The high-end robotics systems that his organization has created, Kuo explains, incorporate advanced force and compliance controls as well as vision-guided systems, which help ensure operator safety in human-robot collaborative environments and enable the machines to adapt to variations in the dimensions and locations of components being used in assembly processes. Meanwhile, ITRI’s six-axis articulated robots can reach almost any point within their work envelope. The robotics technologies developed by ITRI are suitable for use in Taiwan’s competitive consumer electronics, food, machine tool and semiconductor industries.
Hsiao Jen-chung (蕭仁忠), director of PMC’s Robotic Automation Division, notes that changes in social conditions in many major manufacturing nations are pushing up demand for industrial automation equipment. “Labor shortages have become widespread not only because of people’s reluctance to take boring, dangerous and dirty jobs, but also because of shrinking workforces due to aging societies,” he says.
According to the Germany-based International Federation of Robotics, around 225,000 industrial robots were sold worldwide in 2014, up 27 percent from 2013. Asian nations, in particular mainland China and South Korea, were the primary sources of this growth. In total, about 140,000 units were sold in Asia last year, by far the highest volume ever recorded in the region.
So far, PMC has developed delta, dual-arm and SCARA robots and transferred these technologies to dozens of Taiwanese companies. The center also organizes the annual Intelligent Robotics Creative Competition for university students to stimulate interest in the field. For this year’s contest, 14 companies, including Advantech-LNC, Delta Electronics Inc. and Hiwin Mikrosystem Corp., part of the Hiwin Group, contributed either prize money or components to the competition. The total value of donated parts exceeded NT$5 million (US$161,290).
Hiwin, which is headquartered in central Taiwan’s Taichung City, was established in 1989 as a producer of precision machinery components such as ball screws and linear guideways. Enid Tsai (蔡惠卿), president of Hiwin Technologies, notes that many of these products are also used in the construction of robots, so the company was well placed to enter the robotics sector.
Over the past decade, Hiwin has succeeded in developing articulated, delta, SCARA and wafer robots. The latter machines are used in semiconductor manufacturing. The firm has also created a variety of components such as grippers and servo motors.
Hiwin works closely with ITRI and PMC on robotics systems development, and has conducted more than 20 research programs with local universities in order to cultivate talent in the field. The company is also heavily involved in TAIROA, which was founded by its chairman, Eric Chuo, in 2011. The association organizes a range of industry activities including lectures and technical exchanges, as well as training and certification programs for automation engineers.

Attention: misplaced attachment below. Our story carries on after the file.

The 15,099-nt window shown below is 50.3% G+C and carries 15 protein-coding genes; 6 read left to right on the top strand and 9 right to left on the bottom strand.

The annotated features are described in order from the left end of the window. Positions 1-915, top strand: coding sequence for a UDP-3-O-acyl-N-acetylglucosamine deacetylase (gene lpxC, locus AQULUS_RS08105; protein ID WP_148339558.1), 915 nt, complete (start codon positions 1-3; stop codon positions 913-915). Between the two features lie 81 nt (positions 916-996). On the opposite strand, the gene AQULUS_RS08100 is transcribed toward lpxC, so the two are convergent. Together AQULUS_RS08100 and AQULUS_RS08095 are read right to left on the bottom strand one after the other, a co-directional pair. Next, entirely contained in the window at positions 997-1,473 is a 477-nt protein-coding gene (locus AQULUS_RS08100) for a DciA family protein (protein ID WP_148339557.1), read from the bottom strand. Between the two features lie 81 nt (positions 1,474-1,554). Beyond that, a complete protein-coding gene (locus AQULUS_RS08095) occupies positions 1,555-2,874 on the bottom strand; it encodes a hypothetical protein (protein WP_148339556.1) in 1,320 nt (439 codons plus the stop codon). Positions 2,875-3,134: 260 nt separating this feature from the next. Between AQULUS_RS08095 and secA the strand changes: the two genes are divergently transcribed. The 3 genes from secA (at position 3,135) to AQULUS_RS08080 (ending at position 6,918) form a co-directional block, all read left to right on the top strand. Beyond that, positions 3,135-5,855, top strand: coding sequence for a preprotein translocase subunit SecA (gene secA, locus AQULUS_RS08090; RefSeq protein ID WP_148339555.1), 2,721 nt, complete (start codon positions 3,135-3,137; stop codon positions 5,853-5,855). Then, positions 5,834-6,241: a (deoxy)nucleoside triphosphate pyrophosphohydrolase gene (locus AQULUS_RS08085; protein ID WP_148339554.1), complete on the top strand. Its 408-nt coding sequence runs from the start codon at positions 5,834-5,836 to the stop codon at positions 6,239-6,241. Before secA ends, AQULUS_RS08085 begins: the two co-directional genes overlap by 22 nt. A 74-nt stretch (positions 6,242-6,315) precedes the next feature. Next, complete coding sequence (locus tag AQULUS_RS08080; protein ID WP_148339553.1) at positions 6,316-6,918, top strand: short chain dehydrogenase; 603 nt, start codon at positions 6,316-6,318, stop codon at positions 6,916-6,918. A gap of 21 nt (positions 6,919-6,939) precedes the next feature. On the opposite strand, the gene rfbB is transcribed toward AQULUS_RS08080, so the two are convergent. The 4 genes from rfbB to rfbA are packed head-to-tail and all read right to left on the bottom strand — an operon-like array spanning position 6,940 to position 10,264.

Jerry Chiu (屈岳陵), senior vice president of R&D at Hiwin, notes that there has been considerable discussion in recent years about the impending fourth industrial revolution, also dubbed Industry 4.0, in which complex manufacturing will be performed by highly intelligent cyber-physical systems that can control each other autonomously along the entire production chain. “The significance of the shift to a new manufacturing system—the smart factory—cannot be overemphasized,” he says.
Taiwanese manufacturers, Chiu believes, have a good chance of tapping into the growing intelligent automation market given the country’s well-developed ICT, machine tool and semiconductor industries. However, as relative newcomers to the sector, their biggest challenge is a lack of international brand recognition. Chiu suggests Taiwanese companies establish partnerships to maximize the utilization of local resources.
Michael Kuo (郭倫毓), president of Taichung-based Advantech-LNC, which specializes in producing controllers, notes that his firm formed a strategic alliance with Hiwin last year, and that this partnership has enabled the company to expand its customer base. Similar to Hiwin, his firm started out as a parts supplier for the machine tool industry, but began developing controllers for the industrial robotics sector in 2010 in view of the rising demand. The company succeeded in commercializing its innovations in 2013, and its products are now sold in India, Taiwan, Turkey, mainland China and a number of Southeast Asian countries.
Kuo says that Advantech-LNC enjoys a competitive advantage in the sector due to its ability to create custom-made controllers within one to three months. He is excited about his firm’s plan to release controllers based on Ethernet for Control Automation Technology (EtherCAT) in the fourth quarter of this year, which he confidently predicts will help his company achieve its 2015 sales growth target of 100 percent. EtherCAT is an open, real-time and low-cost communication protocol for industrial automation systems.
Like Chiu, Michael Kuo believes Taiwan’s robotics manufacturers must establish strategic partnerships to boost their international competitiveness. “We should emulate the success of the local machine tool industry by developing a cluster where the up-, mid- and downstream sectors complement each other,” he says. “If we cooperate, I’m confident we’ll be able to gain a strong foothold in the global industrial robotics market.”
Write to Kelly Her at firstname.lastname@example.org